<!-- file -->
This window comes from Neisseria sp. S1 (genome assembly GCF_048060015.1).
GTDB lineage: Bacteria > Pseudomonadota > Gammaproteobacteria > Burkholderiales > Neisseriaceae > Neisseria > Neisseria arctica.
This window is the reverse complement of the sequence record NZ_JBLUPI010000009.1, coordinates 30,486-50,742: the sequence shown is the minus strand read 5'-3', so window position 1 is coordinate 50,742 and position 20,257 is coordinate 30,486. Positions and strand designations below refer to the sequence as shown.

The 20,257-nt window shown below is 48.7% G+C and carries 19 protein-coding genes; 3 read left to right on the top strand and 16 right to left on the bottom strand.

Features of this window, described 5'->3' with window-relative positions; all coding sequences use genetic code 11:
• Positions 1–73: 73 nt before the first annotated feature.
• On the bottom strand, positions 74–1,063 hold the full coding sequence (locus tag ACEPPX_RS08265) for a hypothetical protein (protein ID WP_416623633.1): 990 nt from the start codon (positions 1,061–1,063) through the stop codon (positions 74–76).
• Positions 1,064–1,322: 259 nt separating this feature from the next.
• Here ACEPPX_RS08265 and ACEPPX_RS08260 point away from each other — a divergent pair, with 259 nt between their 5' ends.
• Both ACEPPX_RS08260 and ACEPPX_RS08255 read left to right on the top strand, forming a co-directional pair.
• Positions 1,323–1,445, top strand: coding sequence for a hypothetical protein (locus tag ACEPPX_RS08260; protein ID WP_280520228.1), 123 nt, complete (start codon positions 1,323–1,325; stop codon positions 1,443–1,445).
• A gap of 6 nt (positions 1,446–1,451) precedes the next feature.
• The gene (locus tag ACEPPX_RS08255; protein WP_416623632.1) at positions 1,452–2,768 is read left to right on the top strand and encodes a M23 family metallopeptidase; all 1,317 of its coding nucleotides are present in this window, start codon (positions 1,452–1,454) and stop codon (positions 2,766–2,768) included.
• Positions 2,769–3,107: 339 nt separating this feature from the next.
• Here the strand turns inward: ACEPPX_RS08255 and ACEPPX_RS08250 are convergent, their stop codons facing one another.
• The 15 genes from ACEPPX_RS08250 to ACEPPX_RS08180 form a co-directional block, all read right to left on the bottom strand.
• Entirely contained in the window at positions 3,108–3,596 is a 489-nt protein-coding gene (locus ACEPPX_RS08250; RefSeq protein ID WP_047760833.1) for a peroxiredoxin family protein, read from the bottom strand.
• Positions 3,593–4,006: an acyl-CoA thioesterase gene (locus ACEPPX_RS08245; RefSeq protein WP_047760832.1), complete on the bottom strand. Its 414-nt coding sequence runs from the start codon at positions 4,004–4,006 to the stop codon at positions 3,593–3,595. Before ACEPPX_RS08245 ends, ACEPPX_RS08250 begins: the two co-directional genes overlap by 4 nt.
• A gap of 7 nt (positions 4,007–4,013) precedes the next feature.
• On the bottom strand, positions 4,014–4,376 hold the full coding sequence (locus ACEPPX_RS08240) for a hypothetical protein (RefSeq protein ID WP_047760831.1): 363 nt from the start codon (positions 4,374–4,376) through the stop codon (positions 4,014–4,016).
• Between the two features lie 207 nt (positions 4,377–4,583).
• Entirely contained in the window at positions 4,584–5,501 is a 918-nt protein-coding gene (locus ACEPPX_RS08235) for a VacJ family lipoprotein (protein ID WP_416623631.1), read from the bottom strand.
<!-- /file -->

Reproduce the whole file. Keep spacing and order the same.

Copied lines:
This window comes from Neisseria sp. S1 (genome assembly GCF_048060015.1).
GTDB lineage: Bacteria > Pseudomonadota > Gammaproteobacteria > Burkholderiales > Neisseriaceae > Neisseria > Neisseria arctica.
This window is the reverse complement of the sequence record NZ_JBLUPI010000009.1, coordinates 30,486-50,742: the sequence shown is the minus strand read 5'-3', so window position 1 is coordinate 50,742 and position 20,257 is coordinate 30,486. Positions and strand designations below refer to the sequence as shown.

The 20,257-nt window shown below is 48.7% G+C and carries 19 protein-coding genes; 3 read left to right on the top strand and 16 right to left on the bottom strand.

Features of this window, described 5'->3' with window-relative positions; all coding sequences use genetic code 11:
• Positions 1–73: 73 nt before the first annotated feature.
• On the bottom strand, positions 74–1,063 hold the full coding sequence (locus tag ACEPPX_RS08265) for a hypothetical protein (protein ID WP_416623633.1): 990 nt from the start codon (positions 1,061–1,063) through the stop codon (positions 74–76).
• Positions 1,064–1,322: 259 nt separating this feature from the next.
• Here ACEPPX_RS08265 and ACEPPX_RS08260 point away from each other — a divergent pair, with 259 nt between their 5' ends.
• Both ACEPPX_RS08260 and ACEPPX_RS08255 read left to right on the top strand, forming a co-directional pair.
• Positions 1,323–1,445, top strand: coding sequence for a hypothetical protein (locus tag ACEPPX_RS08260; protein ID WP_280520228.1), 123 nt, complete (start codon positions 1,323–1,325; stop codon positions 1,443–1,445).
• A gap of 6 nt (positions 1,446–1,451) precedes the next feature.
• The gene (locus tag ACEPPX_RS08255; protein WP_416623632.1) at positions 1,452–2,768 is read left to right on the top strand and encodes a M23 family metallopeptidase; all 1,317 of its coding nucleotides are present in this window, start codon (positions 1,452–1,454) and stop codon (positions 2,766–2,768) included.
• Positions 2,769–3,107: 339 nt separating this feature from the next.
• Here the strand turns inward: ACEPPX_RS08255 and ACEPPX_RS08250 are convergent, their stop codons facing one another.
• The 15 genes from ACEPPX_RS08250 to ACEPPX_RS08180 form a co-directional block, all read right to left on the bottom strand.
• Entirely contained in the window at positions 3,108–3,596 is a 489-nt protein-coding gene (locus ACEPPX_RS08250; RefSeq protein ID WP_047760833.1) for a peroxiredoxin family protein, read from the bottom strand.
• Positions 3,593–4,006: an acyl-CoA thioesterase gene (locus ACEPPX_RS08245; RefSeq protein WP_047760832.1), complete on the bottom strand. Its 414-nt coding sequence runs from the start codon at positions 4,004–4,006 to the stop codon at positions 3,593–3,595. Before ACEPPX_RS08245 ends, ACEPPX_RS08250 begins: the two co-directional genes overlap by 4 nt.
• A gap of 7 nt (positions 4,007–4,013) precedes the next feature.
• On the bottom strand, positions 4,014–4,376 hold the full coding sequence (locus ACEPPX_RS08240) for a hypothetical protein (RefSeq protein ID WP_047760831.1): 363 nt from the start codon (positions 4,374–4,376) through the stop codon (positions 4,014–4,016).
• Between the two features lie 207 nt (positions 4,377–4,583).
• Entirely contained in the window at positions 4,584–5,501 is a 918-nt protein-coding gene (locus ACEPPX_RS08235) for a VacJ family lipoprotein (protein ID WP_416623631.1), read from the bottom strand.